Norberto Quiñones Vilches

norb0964@hotmail.com

Curriculum Vitae (pdf)

 

Main Advisor: Jess Zimmerman Ph.D.

Co-Advisor: Joseph Henry Vogel Ph.D.

Dissertation Research Topic/questions:

Energy options for Puerto Rico.

Education Background

Undergraduate research experience

I have several experiences in research that are relevant. As an undergraduate in the Environmental Sciences Program at the University of Puerto Rico-Rio Piedras (UPR-RP), I conducted research that examined the effects of biological factors on seagrass ecosystems, water resource management at communities, waste solid management plan for the urban system of Rio Piedras and landuse management plan for Fajardo municipality. The field work gave me insights into how communities interact with the policies to regulate water, waste, and land-use. I presented the effectiveness of the policies at the PRECAM program of the Metropolitan University of Puerto Rico in 2006 and at an Environmental Science Seminar at the University of Puerto Rico-Rio Piedras Campus in 2009. For my undergraduate thesis I worked with the University of Notre Dame Environmental Research Center (UNDERC) and their NSF program to study the effects of ionic liquids on respiration in freshwater lakes. The thesis evaluated the impact of industrial waste on freshwater lakes, the human-nature relationship on how these wastes are treated and the biophysics characteristics of the lakes. Statistical packages, Geographic Information Systems (GIS) and public policy analysis were used. My training in this research center exposed me to a transdisciplinary approach by large team of international scientists. I presented the undergraduate thesis in a seminar at the UNDERC facilities to the scientific communities of University of Notre Dame and University of Wisconsin-Madison.

Job related research experience

During my undergraduate studies, I worked as a research assistant with Loretta Roberson PhD, NHEINC and Zaibette Maldonado PhD. My duties were both in the field and laboratory in numerous tasks regarding biological processes. For NHEINC and Maldonado, I work as a GIS mapping coordinator where I located water pumps, physical distribution and calculated the coverage of those pumps using mapping techniques. I also conducted interviews about water management for the communities of western Puerto Rico who are in charge of their water supply, rather than the Commonwealth. The research improved the quality and distribution of the water as well as knowledge of the water management system.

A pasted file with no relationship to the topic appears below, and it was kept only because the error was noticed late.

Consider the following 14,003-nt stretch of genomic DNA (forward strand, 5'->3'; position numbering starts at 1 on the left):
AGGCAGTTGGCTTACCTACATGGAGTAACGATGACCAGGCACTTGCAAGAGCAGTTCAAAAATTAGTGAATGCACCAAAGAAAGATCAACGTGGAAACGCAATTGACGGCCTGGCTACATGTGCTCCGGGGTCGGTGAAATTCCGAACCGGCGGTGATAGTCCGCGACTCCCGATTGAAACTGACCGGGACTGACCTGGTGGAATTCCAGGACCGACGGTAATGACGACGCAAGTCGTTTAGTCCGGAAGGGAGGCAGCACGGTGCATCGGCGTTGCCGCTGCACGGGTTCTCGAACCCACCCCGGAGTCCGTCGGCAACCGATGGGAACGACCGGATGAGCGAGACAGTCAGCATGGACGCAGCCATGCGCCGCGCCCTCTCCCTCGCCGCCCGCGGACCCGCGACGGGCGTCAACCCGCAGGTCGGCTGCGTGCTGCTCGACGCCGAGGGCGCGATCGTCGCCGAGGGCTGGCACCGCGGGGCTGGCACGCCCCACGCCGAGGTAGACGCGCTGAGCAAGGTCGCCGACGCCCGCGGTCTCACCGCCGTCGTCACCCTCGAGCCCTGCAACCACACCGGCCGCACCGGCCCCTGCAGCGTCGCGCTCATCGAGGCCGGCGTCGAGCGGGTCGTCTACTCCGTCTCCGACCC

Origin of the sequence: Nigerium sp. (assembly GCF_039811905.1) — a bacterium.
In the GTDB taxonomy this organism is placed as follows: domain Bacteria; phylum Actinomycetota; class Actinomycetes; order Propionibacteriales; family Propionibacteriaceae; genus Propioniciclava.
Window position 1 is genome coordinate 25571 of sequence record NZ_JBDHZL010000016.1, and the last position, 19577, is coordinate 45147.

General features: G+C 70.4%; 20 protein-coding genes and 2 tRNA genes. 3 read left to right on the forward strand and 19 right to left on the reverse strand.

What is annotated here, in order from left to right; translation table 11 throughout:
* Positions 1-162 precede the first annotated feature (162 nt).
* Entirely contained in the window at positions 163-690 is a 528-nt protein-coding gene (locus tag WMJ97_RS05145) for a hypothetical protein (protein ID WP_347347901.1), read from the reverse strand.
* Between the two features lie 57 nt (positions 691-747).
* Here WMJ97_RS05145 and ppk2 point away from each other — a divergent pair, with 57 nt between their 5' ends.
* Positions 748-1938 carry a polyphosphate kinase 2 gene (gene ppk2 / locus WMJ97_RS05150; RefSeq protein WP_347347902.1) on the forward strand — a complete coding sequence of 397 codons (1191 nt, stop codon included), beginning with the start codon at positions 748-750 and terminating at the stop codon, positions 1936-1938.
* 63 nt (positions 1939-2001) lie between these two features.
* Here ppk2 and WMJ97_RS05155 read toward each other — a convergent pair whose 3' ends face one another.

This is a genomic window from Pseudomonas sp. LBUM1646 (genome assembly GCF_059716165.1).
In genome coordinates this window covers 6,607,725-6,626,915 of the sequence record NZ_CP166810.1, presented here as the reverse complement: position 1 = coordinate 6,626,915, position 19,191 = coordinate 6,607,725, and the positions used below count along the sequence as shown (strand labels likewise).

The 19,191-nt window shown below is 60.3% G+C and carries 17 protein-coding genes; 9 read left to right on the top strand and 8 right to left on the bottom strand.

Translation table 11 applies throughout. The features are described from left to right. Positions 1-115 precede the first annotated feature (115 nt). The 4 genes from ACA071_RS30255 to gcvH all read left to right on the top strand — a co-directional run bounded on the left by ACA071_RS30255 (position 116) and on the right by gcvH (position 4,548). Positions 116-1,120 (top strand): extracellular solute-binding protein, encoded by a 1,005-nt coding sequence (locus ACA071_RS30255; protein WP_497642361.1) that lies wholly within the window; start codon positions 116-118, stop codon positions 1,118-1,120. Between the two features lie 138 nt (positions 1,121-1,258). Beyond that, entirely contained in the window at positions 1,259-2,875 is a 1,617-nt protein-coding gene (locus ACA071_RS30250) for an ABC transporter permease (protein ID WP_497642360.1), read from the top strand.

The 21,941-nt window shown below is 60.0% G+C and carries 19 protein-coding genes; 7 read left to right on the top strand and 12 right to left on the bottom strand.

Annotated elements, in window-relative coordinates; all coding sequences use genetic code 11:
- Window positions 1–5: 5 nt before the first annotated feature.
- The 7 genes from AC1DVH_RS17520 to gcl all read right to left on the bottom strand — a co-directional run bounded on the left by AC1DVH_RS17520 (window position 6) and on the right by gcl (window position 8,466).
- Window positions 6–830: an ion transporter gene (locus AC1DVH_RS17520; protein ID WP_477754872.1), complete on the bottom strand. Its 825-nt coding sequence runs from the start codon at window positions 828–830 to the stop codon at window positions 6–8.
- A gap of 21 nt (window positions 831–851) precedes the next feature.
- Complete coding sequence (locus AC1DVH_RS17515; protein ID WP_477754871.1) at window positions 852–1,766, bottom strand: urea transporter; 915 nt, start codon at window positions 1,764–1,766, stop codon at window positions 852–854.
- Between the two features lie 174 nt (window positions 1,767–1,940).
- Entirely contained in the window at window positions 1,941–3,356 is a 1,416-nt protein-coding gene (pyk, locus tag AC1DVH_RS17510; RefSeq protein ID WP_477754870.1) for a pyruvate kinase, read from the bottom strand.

Research Interest

Economic policies to address environmental problems and opportunities are often “copy and pasted” from the mainland US to Puerto Rico, without capturing the distinct tropical ecosystem of the island or the distinct social and cultural history. Misapplied designs and consumption systems manifest themselves in a deteriorating environment as evidenced by various indices on air, water pollution and the generation of solid waste. The research explores energy consumption patterns and the CO2 pattern in energy production on the San Juan urban area. The research works in collaboration with the NSF San Juan ULTRA project. Also explore the private and social benefits of selective bans on consumer products as a solution of the energy dependency against the welfare loss of concomitant loss of freedom. Sometimes the loss from freedom is a question of scale. For example, Car Fuel Efficiency Standards (CAFE) allows one to drive cars but not drive fuel-inefficient cars. Others bans are more binary in nature such as local prohibitions against disposable plastic bottles and shopping bags. Such bans are usually the most cost-effective means of reducing environmental impact when close substitutes exist. Extending the previous example, reusable metal bottles or canvas shopping bags imply negligible loss of freedom which is dwarfed by large environmental gains. Such tradeoffs are nothing new in the social contract literature. However, the notion that bans can help define communities is fairly new and best expressed by Harvard Professor Stephen A. Marglin in his 2008 book The Dismal Science: How Thinking Like an Economist Undermines Community.

Bans have been marginalized in the policy menu imported to Puerto Rico from the US. The traditional economic approach has been to internalize costs in prices (privatization) or through regulation, usually meaning levying taxes on negative externalities and subsidies for positive externalities. The absence of bans as a policy tool reflects US political ideology and what Nobel Laureate René Dubos would call, the “frontier mentality.” However, the American experience does not coincide with the Puerto Rican experience and so the socioeconomic and cultural aspects of Puerto Rico may make bans politically more feasible than they would be in the US.